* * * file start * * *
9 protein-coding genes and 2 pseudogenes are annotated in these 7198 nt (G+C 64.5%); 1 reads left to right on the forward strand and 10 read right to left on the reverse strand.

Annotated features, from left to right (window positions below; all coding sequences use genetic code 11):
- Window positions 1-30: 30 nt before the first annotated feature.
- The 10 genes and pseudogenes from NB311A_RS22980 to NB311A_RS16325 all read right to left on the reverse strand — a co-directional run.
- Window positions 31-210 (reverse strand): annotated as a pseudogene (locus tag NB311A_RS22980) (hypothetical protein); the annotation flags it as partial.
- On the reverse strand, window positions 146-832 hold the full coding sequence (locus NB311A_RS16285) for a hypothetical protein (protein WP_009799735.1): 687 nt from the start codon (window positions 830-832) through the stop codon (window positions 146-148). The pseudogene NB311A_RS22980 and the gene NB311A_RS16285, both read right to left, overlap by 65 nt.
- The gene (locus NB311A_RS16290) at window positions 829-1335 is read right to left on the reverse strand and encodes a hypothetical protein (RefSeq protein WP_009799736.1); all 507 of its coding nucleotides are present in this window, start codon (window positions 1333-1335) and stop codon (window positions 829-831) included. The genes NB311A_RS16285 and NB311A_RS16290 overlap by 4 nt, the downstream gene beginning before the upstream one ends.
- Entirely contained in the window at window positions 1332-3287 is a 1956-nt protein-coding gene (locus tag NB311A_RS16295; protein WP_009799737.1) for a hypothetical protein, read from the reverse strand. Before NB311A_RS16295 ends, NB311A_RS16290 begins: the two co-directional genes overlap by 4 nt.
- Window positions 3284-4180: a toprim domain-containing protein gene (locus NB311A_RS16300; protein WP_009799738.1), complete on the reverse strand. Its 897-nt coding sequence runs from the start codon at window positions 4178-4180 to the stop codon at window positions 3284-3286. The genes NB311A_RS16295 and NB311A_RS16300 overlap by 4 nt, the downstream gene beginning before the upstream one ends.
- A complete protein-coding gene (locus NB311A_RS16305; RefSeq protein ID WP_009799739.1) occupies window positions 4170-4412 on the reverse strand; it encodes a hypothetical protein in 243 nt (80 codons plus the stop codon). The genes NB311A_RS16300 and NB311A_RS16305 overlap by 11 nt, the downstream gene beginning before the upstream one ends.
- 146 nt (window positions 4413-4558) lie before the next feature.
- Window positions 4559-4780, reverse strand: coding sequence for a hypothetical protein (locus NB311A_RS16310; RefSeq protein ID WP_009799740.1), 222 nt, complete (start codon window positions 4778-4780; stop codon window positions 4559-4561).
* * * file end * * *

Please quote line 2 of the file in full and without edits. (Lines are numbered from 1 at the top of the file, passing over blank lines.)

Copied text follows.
Annotated features, from left to right (window positions below; all coding sequences use genetic code 11):